A decade after their first shop in Farringdon, foodie twosome Brett Woonton and Charlie Young have just launched their most ambitious Vinoteca site yet on King’s Boulevard.
Based at the foot of One Pancras Square – a boozy stagger to both King’s Cross and St Pancras stations – the site cleverly belies its brand-new feel with lots of chrome and wood, a glamorous zinc bar, high ceilings, and huge windows. It’s perfect for a spot of people-watching over the main pedestrian route up to Granary Square as it’s where the fashion-forward Central St Martin’s students swish up and down.
As with other local behemoths Dishoom and Caravan, this branch is Vinoteca’s largest, with ninety covers, including a sizable outdoor terrace, surely an enviable proposition from now till at least October. It’s also the first to boast a wine shop, from low and no-alcohol varietals to bag-in-box, including two “on tap”.The laidback, multi-tasking feel of the place means that you can pop in for an espresso by the bar, hunch over your laptop nursing a flat white, or grab a table and eat properly. Which is what we did, invited down the other day: head chef Kieren Steinborn (Alain Ducasse) dishes up simple, quality grub inspired by British classics, the Mediterranean and beyond.
The sun was out, and it was a Friday, so we chose the a la carte menu with wine pairings. A starter of grilled Cornish squid with aubergine proved softly tender, the heat of harissa injecting a little more depth; the only un-needed addition was really that 1990s salad staple, rocket. But it was all more than complemented by the quite toasty appley fizz of a 2009 Juve y Camps Gran Reserva cava.An even better pairing was next up. A 2010 David Ramonteau Dada white – aromatic and smooth – really made our rose veal tonnato sing, laced as it was with juicy silver skin anchovies and char-grilled gem hearts. The flavours complemented each other so much that it would almost be impossible to imagine the Piedmontese dish – which can sometimes be served cold and quite tasteless – without it.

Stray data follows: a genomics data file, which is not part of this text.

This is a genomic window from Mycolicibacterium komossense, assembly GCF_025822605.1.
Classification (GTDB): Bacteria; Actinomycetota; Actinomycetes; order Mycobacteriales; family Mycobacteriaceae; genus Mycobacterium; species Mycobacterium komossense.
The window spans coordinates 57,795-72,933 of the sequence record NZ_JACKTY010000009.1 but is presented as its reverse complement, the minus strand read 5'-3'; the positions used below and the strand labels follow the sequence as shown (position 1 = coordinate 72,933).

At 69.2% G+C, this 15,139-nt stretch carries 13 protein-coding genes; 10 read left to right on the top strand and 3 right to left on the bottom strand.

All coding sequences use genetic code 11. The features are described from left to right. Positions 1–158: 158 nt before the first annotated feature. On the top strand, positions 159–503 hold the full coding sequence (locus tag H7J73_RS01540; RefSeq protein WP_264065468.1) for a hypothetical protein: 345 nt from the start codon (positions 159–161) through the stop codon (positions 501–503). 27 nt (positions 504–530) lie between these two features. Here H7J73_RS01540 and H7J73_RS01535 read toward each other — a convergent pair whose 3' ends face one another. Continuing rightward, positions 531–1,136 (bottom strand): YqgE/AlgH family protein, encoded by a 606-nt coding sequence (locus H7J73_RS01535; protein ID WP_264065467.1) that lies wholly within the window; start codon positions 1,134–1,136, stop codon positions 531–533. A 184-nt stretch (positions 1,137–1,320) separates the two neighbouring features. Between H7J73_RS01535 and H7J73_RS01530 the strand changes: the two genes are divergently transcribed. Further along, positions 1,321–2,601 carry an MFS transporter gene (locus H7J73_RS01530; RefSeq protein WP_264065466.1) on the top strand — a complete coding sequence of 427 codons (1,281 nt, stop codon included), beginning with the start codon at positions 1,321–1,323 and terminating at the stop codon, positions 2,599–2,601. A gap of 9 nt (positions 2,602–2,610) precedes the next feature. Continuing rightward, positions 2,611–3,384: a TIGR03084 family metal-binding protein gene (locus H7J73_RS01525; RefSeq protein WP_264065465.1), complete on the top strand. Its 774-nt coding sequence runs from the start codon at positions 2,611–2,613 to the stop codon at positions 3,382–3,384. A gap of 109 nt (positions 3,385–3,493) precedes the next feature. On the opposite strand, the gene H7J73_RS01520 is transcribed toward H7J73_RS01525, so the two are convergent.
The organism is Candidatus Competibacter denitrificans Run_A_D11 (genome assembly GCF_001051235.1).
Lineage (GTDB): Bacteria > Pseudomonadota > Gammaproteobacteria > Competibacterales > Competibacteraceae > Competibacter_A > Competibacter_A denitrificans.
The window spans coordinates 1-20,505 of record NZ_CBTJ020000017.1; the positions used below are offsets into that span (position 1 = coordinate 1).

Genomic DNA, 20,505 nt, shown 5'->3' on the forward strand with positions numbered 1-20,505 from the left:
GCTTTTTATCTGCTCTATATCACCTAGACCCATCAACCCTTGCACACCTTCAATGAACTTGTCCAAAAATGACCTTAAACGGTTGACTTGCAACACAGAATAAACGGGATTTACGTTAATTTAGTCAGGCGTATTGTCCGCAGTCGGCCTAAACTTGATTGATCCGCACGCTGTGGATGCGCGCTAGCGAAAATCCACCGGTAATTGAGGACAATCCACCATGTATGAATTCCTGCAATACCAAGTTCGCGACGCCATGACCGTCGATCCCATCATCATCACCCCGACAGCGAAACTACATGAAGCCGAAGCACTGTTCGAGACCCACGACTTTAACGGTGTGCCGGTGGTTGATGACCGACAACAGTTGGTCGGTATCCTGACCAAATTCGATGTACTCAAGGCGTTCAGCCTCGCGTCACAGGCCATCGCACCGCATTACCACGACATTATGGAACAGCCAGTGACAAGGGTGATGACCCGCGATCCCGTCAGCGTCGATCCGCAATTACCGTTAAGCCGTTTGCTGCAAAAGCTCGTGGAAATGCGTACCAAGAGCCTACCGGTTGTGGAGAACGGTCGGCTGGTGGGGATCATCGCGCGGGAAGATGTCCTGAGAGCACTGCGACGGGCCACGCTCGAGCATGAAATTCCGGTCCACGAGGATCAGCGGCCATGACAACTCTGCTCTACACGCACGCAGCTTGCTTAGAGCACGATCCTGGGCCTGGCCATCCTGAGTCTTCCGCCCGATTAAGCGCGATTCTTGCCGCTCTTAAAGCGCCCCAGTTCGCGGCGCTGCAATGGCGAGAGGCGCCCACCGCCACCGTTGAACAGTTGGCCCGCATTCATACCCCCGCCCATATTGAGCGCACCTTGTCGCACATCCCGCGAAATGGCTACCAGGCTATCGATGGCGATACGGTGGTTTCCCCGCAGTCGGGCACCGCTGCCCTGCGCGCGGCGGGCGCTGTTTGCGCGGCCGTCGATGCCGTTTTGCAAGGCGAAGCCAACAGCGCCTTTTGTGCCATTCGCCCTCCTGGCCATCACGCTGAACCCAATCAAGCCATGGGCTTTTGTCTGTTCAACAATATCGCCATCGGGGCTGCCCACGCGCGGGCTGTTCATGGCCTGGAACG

Mains, thankfully, continued along this merry path. A meaty Barnsley chop was pink and juicy, although, as ever with this cut, you’re always left wanting a bit more flesh on the bone. But rare kidneys added a delicate edge, aided by a smooth Ursprung red. Oh, and the accompanying potato and mint sauce gravy was plate-lickable.Best dish and pairing, then? Why, a Cour-cheverny 2011, Domaine de Montcy, produced from the Romorantin grape grown in the Loire, which matched a sweet, earthy mackerel that, once some sizable bones had been removed, proved the dish to return for. Pickled veg, sweet pine nuts, and salty capers all jostled happily for attention. Dessert wines are an underrated treat, my favourite being the quite pricey Hungarian Tokaji, which adds citrus, apricot and nutty notes to any decent pud. Here they’re affordable, the same price as the desserts (about £6). A Cadillac, from Bordeaux, added sweetness to a dense panna cotta with rhubarb; but it paled next to semifreddo with salted caramel sauce and praline. Accompanied by a Portuguese Moscatel, this pairing evoked an almost symphonic movement of sweet, creamy and salty flavours, with lashings of textural juxtaposition thrown in for good measure.
And if this all sounds a bit, well, beyond your budget? Fear not, there’s a set lunch menu (a reasonable £12.95 for two courses), for savvy types who just want to make Vinoteca a bit of a regular weekday habit.